Getting it in The Necks: the finer details of music
The Australian trio have become an underground international phenomenon – and it only took them 26 years
The Necks are, from left, Chris Abrahams, Tony Buck and Lloyd Swanton
Of the many things cult Australian piano trio The Necks can be accused of, “easy to describe” isn’t one of them. In desperation, most critics break out in a rash of hyphenation: ambient-trance jazz; minimalist-jam jazz; post-rock-trance-minimalist jazz; take your pick. The one constant seems to be the word “jazz”. Which, it turns out, is the one word that the band’s drummer takes issue with.
“The Necks actually came out of a dissatisfaction with playing jazz,” says Tony Buck on a video call from his apartment in Berlin. “We were playing in lots of bands, you know, sort of post-Coltrane kind of ways of playing, and I think we were interested in aspects of music, and of our instruments in particular, that weren’t being addressed in that music at all.
“Part of it was this idea of being a rhythm section, where you go round and round the track while a saxophone player exercises his, er, imagination – if I can call it that – for 20 minutes. That macho kind of expression wasn’t really addressing things that we were interested in as individuals. Some people just want to use music to be impressive. They’re like, ‘Hear me celebrate my power’. I think we wanted to let the music speak, and to get into the fine details that pass by very quickly in a lot of music.”
And so, one day in 1986, three friends – pianist Chris Abrahams, bassist Lloyd Swanton and Buck with his drum set – got together in a storeroom in Sydney University’s music department, determined to come at music from a different direction.
“The band was sort of born fully formed,” says Buck. “We were just playing for each other, and for the music, as if the music was this entity we were trying to serve. We really had no intention of playing it in public. We just played in a way where we let the music take its time. We let it be, until it seemed to suggest its own change and that was it. In some senses, we could play a piece today that could very much bear a resemblance to that first piece.”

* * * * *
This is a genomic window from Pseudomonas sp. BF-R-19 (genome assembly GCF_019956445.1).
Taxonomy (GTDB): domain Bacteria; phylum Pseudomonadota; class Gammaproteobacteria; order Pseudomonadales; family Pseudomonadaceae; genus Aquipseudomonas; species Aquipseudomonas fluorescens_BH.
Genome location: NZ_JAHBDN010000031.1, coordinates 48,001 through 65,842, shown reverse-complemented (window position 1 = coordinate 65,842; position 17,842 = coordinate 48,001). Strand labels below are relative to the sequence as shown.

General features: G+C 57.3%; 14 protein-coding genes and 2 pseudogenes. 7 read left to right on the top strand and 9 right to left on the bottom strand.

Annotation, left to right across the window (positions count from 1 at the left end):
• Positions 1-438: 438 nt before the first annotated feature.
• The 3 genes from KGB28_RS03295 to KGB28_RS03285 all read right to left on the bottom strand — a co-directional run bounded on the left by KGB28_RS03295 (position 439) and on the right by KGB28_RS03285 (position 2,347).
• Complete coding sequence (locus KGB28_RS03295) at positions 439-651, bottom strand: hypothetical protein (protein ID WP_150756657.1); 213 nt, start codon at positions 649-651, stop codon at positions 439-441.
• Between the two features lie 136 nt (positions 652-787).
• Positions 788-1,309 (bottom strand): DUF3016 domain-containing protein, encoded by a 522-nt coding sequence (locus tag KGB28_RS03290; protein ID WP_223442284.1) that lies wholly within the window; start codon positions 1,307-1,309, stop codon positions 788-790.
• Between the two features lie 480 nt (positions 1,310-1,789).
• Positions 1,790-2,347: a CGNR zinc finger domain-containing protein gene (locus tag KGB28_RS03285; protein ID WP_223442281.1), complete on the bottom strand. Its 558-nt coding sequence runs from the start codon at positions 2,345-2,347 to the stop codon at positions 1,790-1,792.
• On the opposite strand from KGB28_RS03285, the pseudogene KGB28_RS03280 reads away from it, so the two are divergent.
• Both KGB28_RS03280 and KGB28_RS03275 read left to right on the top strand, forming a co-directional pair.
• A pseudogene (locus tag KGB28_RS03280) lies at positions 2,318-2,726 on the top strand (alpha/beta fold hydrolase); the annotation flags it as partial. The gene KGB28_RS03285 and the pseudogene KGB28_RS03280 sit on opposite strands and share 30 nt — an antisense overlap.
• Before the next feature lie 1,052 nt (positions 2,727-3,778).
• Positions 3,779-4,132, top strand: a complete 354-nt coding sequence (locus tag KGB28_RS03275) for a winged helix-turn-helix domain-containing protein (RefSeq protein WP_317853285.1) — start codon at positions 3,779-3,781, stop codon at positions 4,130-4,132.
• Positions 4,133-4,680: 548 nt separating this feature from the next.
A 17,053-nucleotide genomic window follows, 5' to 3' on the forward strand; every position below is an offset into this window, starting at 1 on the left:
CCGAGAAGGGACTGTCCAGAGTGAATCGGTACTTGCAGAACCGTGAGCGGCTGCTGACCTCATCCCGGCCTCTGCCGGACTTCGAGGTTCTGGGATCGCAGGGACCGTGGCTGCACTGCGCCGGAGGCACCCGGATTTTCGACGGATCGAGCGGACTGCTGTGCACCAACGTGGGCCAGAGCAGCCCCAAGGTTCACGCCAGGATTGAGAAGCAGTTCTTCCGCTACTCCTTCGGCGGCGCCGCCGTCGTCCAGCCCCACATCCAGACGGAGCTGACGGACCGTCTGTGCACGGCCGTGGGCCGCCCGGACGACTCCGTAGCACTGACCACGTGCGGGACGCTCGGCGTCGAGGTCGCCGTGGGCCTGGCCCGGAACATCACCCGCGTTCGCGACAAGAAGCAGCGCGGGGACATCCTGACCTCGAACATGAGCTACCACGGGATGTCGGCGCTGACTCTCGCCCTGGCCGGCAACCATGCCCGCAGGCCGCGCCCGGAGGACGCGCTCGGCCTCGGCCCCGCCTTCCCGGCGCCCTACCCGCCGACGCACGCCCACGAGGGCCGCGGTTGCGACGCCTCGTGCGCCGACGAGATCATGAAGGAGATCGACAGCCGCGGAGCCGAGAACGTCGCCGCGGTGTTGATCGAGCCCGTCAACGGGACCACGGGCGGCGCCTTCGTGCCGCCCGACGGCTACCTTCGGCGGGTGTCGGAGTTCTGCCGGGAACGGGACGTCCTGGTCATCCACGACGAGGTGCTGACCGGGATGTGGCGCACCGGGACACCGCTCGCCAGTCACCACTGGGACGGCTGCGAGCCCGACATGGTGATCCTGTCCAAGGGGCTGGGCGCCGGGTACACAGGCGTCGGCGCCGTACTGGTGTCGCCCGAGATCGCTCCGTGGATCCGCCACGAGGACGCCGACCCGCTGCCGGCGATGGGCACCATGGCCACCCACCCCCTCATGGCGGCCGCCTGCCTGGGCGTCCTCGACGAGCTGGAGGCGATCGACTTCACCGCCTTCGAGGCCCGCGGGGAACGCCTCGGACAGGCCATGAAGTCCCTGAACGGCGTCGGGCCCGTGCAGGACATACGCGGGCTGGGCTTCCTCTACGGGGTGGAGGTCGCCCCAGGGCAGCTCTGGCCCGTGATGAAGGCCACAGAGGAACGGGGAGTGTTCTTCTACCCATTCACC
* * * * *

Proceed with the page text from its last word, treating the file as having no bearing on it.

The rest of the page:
Fast-forward nearly three decades and The Necks are an international underground phenomenon, with fans including Brian Eno and John Zorn. Each member of the trio is busy with their own projects. Swanton, as well as regular side-man gigs with other bands, composes music for film and hosts his own genre-bashing radio show, Mixed Marriages, on Sydney’s Eastside Radio. Abrahams has released a string of experimental solo albums, mixing traditional piano with electronics and post-industrial noise, including last year’s Memory Night. And Buck has collaborated with everyone from Zorn to Dutch post-punk group The EX, and has branched out into guitar and video art. But when The Necks reconvene for one of their regular tours, they once again launch themselves into the unknown, still serving that spirit of their first rehearsal.
There must be some kind of intense preparation backstage before each concert. One imagines them all deep in contemplative silence, joss sticks a-smoulder, summoning their inner music.
“No,” says Buck, laughing at the idea. “There’s nothing. Some people seem to think that we go through some meditation ritual or something, but if they came backstage with us, they would be very disappointed. It’s all very mundane. In a way, the more everyday it is before we start playing, the more special it is when we get on stage. If we had a ritual, that would be focusing on us, and really what we are trying to do is focus on the music.
“We don’t really talk about the music. Somebody just starts, and if it’s not you, you clear your head of whatever idea you might have had because it might not be relevant to what that other guy has done. So you formulate a response to that and . . . then we let the decision we’ve made sit there for a while until the nature of that idea has revealed itself.”
Whatever it is, it works. Twenty-eight years and 17 albums later, The Necks continue to provoke a strong response in audiences. And Buck is sanguine about the ones who don’t get it.
“Around the five-minute mark, with uninitiated audiences, you get the sort of fidgety sense in the room, and yeah, I guess some people walk out. But then, around the 10-minute mark, you can almost hear the penny drop and people settle down. I mean, if they’re agitated and they want to be entertained, its probably not that great an experience, but if you last five minutes at a Necks concert, you’re there for the hour.
“In this world, with everything being condensed into soundbites, it’s like we set aside this time for us to be with the music. It’s sort of reassuring – it’s reminding us why we played music in the first place.”
The Necks play Triskel, Cork, tonight, then tour to Christ Church Cathedral, Dublin, on Friday; St Columb’s Ballroom, Derry, on Saturday; and the Mac, Belfast, on Sunday